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Home Reviews Nintendo Wii Mario Sports Mix Review

Mario Sports Mix Review

Published on February 29, 2012 by

Mario has been around for over twenty five years now and over that long span he’s been (takes a deep breath) a go-karter, golfer, tennis player, footballer, made of paper, host of many many parties, a pinball, competitor with Sonic at the summer Olympics (twice), a baseball player, a baby, an artist, competitor with Sonic at the winter Olympics, a dancer, a basketball player and of course main lead in a bunch of amazing platformers. You’d think the red plumber would be happy with what he has accomplished thus far but not one to call it a day he’s back in not one but four sports.

 

Mario Sports Mix much like previous sports outings is all about offering simple, fun takes on existing sports while injecting an extra dose of Mario themed madness. The activities in question here are basketball (having already appeared in DS form a couple of years back), volleyball (another sport that appeared as a mini game in a previous Mario Party), ice hockey (again this was an event in Mario and Sonic at the Winter Olympics) and finally… dodgeball.

 

On first glance you may be forgiven for thinking that this is a rather underwhelming and odd list to combine together but after you actually get a feel for each and get some friends over, you begin to see the true Mario multiplayer magic shine once more (even if it is a little uneven.) So how good are these four sports?

 

Volleyball is perhaps the easiest sport to get to grips with offering quick paced action regardless of skill. Digging, setting up and spiking are all done with a shake of the remote while aiming just before a shot is done via a handy on-screen cross-hair and the analogue. That and feinting shots is pretty much all there is to this and while it’s over simplicity may put some gamers off it can still be a laugh to play with three friends.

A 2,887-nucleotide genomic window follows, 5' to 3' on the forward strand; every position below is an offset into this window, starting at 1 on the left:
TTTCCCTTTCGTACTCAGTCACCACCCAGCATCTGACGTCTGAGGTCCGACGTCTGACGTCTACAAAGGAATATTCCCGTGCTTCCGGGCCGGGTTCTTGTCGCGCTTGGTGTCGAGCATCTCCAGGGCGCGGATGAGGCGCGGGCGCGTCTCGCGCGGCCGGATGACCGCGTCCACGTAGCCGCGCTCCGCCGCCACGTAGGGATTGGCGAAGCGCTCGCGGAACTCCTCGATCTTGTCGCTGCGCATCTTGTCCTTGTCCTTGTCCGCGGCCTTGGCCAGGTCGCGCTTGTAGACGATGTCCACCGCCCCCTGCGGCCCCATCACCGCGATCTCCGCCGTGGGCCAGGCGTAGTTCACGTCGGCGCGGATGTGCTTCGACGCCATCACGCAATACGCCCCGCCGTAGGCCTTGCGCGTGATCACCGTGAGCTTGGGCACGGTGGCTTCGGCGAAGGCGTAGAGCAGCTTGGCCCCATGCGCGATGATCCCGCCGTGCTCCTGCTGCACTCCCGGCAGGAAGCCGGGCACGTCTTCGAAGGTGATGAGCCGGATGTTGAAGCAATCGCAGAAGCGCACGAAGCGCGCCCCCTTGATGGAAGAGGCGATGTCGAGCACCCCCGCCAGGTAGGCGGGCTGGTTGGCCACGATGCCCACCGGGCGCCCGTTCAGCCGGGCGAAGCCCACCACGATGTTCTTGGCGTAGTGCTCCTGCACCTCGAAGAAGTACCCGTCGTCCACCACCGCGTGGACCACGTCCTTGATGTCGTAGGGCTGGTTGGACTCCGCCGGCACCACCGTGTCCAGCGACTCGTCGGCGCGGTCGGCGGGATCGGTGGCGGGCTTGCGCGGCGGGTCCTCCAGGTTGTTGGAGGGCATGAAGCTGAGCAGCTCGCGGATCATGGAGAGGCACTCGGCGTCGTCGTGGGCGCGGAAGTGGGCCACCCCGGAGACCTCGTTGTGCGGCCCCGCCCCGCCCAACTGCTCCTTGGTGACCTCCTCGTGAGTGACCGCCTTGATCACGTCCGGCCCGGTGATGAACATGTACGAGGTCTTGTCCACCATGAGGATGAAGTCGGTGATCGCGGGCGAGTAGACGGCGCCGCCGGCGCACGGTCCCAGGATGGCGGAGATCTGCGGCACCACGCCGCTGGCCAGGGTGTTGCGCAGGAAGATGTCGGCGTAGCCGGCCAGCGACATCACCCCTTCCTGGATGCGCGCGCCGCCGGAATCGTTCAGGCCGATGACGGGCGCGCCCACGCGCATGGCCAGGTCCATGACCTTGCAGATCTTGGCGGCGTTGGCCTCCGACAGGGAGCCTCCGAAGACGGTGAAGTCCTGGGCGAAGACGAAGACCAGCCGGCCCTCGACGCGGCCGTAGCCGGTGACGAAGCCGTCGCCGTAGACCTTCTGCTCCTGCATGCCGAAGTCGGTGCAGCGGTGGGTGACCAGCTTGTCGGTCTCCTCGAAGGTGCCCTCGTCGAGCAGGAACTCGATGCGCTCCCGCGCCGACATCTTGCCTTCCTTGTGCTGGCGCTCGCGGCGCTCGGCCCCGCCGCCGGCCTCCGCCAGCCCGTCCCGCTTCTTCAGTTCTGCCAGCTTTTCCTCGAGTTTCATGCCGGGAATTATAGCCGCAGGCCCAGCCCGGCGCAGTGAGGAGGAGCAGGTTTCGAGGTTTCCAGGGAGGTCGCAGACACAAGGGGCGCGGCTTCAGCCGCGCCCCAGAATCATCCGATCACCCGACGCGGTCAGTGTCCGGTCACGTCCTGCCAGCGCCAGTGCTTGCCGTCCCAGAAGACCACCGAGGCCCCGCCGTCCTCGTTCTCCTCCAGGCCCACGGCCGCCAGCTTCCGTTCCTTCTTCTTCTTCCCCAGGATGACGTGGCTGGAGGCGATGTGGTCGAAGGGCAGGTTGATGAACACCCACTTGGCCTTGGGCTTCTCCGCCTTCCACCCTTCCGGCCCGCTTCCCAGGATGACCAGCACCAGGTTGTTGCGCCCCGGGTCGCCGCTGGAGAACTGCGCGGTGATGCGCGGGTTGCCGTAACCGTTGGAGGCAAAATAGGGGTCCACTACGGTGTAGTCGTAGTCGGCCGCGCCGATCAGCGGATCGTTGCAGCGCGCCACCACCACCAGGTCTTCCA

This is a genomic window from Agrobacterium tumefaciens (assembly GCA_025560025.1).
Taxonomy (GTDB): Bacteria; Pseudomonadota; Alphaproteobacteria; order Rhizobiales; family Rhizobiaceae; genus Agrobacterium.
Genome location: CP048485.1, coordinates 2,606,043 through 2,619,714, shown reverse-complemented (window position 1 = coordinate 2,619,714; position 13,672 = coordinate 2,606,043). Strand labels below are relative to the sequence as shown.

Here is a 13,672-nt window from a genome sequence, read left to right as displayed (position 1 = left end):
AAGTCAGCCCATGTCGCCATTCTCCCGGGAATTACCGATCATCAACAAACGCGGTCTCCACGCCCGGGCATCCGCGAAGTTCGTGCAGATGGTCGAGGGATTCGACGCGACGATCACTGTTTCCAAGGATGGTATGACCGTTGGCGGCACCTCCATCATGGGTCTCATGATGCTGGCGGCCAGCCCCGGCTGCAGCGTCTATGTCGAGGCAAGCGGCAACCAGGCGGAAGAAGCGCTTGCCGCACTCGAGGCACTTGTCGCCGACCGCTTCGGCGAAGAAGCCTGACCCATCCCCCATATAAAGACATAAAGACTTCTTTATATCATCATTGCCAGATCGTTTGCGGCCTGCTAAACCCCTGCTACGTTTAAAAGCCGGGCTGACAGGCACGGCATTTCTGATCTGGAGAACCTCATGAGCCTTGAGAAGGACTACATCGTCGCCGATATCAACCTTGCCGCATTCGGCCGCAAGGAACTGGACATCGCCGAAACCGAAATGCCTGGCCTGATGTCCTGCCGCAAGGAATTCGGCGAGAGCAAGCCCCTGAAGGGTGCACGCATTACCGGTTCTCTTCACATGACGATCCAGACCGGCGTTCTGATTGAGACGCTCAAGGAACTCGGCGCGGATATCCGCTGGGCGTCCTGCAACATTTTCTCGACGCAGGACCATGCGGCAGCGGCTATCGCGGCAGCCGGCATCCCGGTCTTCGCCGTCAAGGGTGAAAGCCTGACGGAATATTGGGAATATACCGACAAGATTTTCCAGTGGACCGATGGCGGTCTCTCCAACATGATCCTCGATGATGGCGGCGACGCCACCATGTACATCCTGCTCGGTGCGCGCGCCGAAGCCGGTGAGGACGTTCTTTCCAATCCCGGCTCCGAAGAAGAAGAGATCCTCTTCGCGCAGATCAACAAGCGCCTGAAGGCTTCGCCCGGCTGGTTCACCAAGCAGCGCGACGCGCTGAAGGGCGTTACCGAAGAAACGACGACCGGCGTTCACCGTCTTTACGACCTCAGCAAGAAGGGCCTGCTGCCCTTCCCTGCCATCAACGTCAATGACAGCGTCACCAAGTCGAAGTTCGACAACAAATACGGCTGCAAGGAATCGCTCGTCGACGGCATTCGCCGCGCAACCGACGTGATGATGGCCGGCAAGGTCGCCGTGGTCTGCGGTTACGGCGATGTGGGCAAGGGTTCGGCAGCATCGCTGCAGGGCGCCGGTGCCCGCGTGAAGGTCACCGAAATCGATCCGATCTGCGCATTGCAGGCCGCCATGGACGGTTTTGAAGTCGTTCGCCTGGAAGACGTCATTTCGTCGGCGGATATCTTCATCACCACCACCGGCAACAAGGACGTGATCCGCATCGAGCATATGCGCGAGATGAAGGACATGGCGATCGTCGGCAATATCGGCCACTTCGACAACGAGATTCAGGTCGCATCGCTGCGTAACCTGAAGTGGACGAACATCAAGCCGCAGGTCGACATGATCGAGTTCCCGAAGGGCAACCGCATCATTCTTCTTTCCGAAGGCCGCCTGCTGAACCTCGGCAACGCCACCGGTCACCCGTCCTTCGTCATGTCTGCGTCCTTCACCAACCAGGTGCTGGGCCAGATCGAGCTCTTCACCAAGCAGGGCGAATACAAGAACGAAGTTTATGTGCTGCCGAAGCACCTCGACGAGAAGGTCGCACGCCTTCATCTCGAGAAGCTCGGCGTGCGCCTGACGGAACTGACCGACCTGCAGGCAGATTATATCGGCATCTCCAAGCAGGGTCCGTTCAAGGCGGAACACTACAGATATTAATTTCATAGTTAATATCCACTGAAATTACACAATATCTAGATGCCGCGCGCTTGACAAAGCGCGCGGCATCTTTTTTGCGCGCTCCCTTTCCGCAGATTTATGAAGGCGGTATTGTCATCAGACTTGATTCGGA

Hockey again is very easy to handle with controls being limited to the most basic of moves. Shaking will shoot the puck and tackle players while the A button passes. It feels very arcadey and those of you who have tried the old NHL Hitz games will feel right at home. It may be fairly shallow but when mixed with the chaos of unpredictable stages, weapons and special moves it all blends together to create something that undeniably can sometimes be good fun. Unfortunately this is seriously dampened by the inexcusably idiotic goalkeepers. More often than not you’ll find that the puck may trickle in while your Shy Guy is diving on the floor a mile away! It kills any fun when you find yourself constantly watching your goalie outwitted by the simplest of moves and makes this easily the weak link in this mix.

 

Oddly enough, hockey feels like the worst of the four sports